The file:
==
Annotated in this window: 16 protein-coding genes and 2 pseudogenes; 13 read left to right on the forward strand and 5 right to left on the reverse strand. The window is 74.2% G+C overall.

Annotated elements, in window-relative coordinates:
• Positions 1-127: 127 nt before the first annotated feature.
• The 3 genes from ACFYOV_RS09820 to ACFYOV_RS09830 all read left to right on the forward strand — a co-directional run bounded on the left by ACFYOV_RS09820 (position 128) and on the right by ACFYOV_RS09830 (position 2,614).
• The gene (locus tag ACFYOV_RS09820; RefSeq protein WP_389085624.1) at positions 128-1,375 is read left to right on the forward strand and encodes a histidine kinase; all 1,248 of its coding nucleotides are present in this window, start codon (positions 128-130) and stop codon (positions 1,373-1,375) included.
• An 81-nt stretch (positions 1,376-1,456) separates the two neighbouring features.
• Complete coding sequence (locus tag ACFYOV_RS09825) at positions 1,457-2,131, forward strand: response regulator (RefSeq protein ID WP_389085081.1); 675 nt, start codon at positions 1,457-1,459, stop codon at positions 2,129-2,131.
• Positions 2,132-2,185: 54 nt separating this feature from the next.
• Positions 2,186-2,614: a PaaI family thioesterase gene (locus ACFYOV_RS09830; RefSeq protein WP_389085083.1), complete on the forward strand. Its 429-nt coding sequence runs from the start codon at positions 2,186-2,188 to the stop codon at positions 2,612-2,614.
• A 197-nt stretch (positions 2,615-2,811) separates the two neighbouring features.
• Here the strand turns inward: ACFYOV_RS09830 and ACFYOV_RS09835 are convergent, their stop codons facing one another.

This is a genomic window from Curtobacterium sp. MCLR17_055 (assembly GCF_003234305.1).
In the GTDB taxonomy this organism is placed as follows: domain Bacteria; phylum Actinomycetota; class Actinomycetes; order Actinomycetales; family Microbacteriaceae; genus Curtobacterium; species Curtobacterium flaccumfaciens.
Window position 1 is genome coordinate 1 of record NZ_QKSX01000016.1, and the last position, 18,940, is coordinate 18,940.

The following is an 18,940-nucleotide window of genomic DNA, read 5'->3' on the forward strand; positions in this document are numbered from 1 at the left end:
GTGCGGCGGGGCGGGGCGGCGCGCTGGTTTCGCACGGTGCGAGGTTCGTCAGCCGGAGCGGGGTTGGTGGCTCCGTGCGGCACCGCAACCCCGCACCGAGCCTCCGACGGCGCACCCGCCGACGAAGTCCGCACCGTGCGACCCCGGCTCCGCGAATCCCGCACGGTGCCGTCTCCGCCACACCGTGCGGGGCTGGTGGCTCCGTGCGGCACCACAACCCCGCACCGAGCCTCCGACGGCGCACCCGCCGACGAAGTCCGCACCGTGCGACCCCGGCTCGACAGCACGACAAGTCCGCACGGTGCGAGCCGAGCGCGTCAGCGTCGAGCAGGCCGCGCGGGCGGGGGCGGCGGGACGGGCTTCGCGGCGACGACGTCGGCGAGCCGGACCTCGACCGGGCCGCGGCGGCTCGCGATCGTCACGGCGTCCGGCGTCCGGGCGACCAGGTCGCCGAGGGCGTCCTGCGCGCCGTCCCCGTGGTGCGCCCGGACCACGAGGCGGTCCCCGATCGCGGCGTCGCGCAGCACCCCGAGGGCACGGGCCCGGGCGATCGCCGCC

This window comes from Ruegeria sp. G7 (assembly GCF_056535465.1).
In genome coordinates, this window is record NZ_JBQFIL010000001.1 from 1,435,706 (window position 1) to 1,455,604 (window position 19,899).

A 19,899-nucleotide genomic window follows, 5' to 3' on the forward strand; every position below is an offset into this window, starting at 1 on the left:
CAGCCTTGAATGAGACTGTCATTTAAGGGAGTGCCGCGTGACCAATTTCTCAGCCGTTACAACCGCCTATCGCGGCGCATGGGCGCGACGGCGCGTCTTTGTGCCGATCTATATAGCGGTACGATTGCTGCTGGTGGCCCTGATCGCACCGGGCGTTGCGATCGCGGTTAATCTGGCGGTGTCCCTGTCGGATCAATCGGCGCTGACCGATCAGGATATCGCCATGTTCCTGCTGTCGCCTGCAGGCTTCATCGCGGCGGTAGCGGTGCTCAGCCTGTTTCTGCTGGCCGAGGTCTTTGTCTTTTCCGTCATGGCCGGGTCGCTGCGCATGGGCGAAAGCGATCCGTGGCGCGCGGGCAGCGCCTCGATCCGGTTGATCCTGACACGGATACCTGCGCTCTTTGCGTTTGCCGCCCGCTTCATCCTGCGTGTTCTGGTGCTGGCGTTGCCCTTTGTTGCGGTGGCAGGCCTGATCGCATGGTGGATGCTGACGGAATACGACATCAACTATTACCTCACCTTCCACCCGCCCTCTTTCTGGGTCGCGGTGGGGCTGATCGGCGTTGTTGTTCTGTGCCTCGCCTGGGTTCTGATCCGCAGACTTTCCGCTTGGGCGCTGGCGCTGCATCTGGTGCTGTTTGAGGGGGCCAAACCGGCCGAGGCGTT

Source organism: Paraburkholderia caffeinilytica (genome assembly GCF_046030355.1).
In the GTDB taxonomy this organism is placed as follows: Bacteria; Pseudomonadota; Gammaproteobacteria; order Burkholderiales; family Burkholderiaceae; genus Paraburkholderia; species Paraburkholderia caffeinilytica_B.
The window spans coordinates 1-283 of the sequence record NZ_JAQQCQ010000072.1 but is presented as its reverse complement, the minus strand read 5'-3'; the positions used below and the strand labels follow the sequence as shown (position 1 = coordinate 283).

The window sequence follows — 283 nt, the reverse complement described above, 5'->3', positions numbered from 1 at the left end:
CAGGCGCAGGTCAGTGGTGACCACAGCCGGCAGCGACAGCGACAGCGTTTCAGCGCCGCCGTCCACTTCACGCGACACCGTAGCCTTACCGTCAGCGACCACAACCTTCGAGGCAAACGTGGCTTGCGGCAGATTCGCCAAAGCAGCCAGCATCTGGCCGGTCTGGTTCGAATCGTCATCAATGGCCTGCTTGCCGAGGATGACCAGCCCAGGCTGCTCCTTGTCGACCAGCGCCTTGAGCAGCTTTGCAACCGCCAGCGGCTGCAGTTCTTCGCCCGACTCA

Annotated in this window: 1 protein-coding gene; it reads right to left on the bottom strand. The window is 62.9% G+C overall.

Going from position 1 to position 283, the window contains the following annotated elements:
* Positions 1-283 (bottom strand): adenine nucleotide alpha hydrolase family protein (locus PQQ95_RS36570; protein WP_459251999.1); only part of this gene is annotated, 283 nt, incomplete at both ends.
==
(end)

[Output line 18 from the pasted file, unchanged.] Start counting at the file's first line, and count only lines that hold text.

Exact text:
In genome coordinates, this window is record NZ_JBQFIL010000001.1 from 1,435,706 (window position 1) to 1,455,604 (window position 19,899).